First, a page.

Wednesday, June 19, 2013
By Steve Solloway firstname.lastname@example.org
A city retains a small piece of its identity. Hockey fans can cheer again without feeling like something is stuck in their throats.
Somebody blinked and shook hands, and a group of trustees need not count their fingers. The Portland Pirates appear to be staying put for another five years. Barring a classic case of cold feet at the 11th hour, the deal seems to be done.
Whew. Who doesn't feel abused or used?
It's not often that a courtship, reconcilation and a potential divorce are played out so publicly. When Pirates CEO and managing owner Brian Petrovek introduced Albany, N.Y., and the Times Union Center to the relationship, you saw some rather naked leveraging. Call it arm-twisting if you want. It got confusing at times.
Who's on the power play today? The trustees, the team owners or some guy in Albany? Sports management types and politicos may be fascinated by this stuff. Not you. Until someone threatens to take your team away.
The sad thing is, this I'll-take-my-puck-and-leave ploy works more times than not. Patriots fans will remember Bob Kraft's grand scheme to move his football team to Hartford. People were soon calculating the miles and travel time. State accountants were counting the addition of tax dollars or the loss, depending on which side of the border they stood.
Kraft played his cards right. He got what he needed to build Gillette Stadium. Now with his shops and restaurants and hotel, he has a destination place in bucolic Foxborough alongside Route 1. Who would have thought?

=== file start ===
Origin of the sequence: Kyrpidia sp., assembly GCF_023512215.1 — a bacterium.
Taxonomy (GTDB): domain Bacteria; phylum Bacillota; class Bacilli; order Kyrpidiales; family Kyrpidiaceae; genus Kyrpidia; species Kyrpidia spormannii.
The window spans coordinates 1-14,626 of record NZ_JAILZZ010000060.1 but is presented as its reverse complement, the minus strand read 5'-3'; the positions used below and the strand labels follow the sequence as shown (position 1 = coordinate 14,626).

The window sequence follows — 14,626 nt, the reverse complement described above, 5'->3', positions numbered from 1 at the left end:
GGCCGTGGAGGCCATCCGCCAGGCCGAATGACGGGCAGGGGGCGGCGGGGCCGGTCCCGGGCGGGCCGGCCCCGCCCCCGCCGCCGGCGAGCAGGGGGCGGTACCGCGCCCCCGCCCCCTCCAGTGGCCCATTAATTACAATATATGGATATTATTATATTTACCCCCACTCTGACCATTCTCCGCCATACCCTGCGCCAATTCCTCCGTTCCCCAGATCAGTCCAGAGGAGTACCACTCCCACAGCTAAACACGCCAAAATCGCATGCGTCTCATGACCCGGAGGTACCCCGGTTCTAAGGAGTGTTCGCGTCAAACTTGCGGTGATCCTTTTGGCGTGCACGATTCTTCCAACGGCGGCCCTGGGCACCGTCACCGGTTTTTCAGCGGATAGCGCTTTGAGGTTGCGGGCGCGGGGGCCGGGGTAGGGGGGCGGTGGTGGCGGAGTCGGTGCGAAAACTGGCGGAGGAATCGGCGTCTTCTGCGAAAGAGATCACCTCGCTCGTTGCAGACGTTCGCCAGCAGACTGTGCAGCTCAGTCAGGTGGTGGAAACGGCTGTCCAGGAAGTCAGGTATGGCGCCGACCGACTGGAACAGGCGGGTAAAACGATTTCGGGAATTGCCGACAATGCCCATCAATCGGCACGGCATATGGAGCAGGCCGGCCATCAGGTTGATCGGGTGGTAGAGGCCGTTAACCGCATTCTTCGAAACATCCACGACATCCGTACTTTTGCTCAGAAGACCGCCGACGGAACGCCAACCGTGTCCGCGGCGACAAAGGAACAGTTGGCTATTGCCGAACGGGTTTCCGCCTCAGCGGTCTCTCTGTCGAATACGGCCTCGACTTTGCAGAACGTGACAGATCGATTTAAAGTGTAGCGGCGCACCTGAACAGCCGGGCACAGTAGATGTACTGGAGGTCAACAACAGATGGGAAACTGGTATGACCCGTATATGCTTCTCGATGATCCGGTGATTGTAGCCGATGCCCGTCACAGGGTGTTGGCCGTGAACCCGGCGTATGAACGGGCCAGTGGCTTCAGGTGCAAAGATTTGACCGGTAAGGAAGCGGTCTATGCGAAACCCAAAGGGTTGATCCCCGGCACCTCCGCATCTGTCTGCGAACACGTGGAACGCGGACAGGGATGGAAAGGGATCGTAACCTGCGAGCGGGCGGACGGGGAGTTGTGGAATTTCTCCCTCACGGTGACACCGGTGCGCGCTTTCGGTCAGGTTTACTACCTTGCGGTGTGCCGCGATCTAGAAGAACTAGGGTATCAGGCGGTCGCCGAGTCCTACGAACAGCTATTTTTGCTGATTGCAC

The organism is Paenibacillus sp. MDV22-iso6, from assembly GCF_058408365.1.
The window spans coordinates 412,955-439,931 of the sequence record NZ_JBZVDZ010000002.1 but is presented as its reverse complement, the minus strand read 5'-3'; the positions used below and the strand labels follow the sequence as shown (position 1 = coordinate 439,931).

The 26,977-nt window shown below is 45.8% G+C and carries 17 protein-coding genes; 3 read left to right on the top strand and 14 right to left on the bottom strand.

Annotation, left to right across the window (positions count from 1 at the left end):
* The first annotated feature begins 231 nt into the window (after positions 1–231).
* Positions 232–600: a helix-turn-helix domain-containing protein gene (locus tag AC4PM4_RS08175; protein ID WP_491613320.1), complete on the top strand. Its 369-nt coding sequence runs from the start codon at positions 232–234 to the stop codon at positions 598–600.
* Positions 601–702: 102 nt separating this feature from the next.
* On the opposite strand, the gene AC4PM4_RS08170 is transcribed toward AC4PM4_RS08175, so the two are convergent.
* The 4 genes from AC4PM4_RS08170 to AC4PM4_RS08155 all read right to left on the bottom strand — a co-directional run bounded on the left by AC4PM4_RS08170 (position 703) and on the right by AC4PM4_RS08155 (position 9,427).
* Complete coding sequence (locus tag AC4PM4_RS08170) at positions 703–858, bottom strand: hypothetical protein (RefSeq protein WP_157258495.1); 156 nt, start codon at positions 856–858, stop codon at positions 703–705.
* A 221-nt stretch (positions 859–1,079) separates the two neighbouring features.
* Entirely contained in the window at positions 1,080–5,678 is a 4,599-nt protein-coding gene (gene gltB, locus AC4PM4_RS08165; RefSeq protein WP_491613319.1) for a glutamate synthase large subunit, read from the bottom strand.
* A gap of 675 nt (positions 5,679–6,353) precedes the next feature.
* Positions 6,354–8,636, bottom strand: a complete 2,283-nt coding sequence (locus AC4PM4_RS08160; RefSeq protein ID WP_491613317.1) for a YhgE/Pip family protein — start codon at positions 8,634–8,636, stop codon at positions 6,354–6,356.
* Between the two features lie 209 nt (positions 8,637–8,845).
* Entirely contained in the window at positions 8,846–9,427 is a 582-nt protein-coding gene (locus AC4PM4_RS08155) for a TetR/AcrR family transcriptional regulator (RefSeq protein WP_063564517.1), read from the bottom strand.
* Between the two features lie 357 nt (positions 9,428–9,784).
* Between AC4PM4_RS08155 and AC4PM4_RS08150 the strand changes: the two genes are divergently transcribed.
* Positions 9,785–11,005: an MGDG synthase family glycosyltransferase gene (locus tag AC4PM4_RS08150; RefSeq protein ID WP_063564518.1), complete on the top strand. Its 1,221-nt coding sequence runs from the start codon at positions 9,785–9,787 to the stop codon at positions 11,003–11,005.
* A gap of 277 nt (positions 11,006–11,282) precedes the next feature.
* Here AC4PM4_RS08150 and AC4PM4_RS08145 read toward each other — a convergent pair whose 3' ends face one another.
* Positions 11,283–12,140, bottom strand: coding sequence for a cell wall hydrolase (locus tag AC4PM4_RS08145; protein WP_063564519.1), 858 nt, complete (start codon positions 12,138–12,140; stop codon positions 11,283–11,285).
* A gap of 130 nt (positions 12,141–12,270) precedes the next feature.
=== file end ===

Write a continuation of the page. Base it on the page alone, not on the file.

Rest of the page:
Petrovek's plans for the Pirates were much more modest. Without knowing the specifics of who offered what to whom between the Pirates, the Cumberland County Civic Center and Albany, it seems he didn't draw the ace to complete his full house.
He does get a bigger share of the pot. Time will tell if it's big enough. He could cash out his share of the Pirates. Or he could stay and work to improve his position. He's done that for 10 years.
Forgotten amid the hand-wringing over the negotiations is that plans to drag a 20th-century grey lady of a civic center into modern times have not died. How to pay for the changes in this economy is the challenge. Plans don't need to shelved.
The product has been overshadowed, although like most other minor-league franchises, this operation runs on dual tracks. Petrovek sells the experience, but the parent Buffalo Sabres own the product and their players sell the tickets.
With the playoffs looming, the Pirates are in second place in the Atlantic Division. Kevin Dineen is still the coach. Leading scorer Marc Mancari rejoined the team this weekend. Tyler Ennis is still scoring. There is life in the old building.
Baseball and basketball fans outnumber hockey fans in America. But don't ever question the hockey fans' commitment to their team.
In the long run, Portland may not be an AHL city. The economics may never work to everyone's satisfaction. Atlantic Canada lost its AHL teams a decade ago. When Tom Ebright brought the Skipjacks north from Baltimore and changed the team name to Pirates, Moncton was one of the three cities in New Brunswick with AHL teams. Fredericton and St. John were the others. Charlottetown, Prince Edward Island, and Sydney, Nova Scotia, had teams. No longer. The St. John's Maple Leafs in Newfoundland were the last to leave, in 2005.
That's not to say hockey died in Atlantic Canada. The game switched brands to the Quebec Major Junior Hockey League. You know, the league that lists the Lewiston Maineiacs as one of its teams. The league that was the springboard for Sidney Crosby. Downsizing need not be a bad thing.
Don't misunderstand. The Pirates have new life in Portland. Fences can be mended.
Brian Petrovek knows where to buy a new hammer.
Staff Writer Steve Solloway can be contacted at 791-6412 or at: email@example.com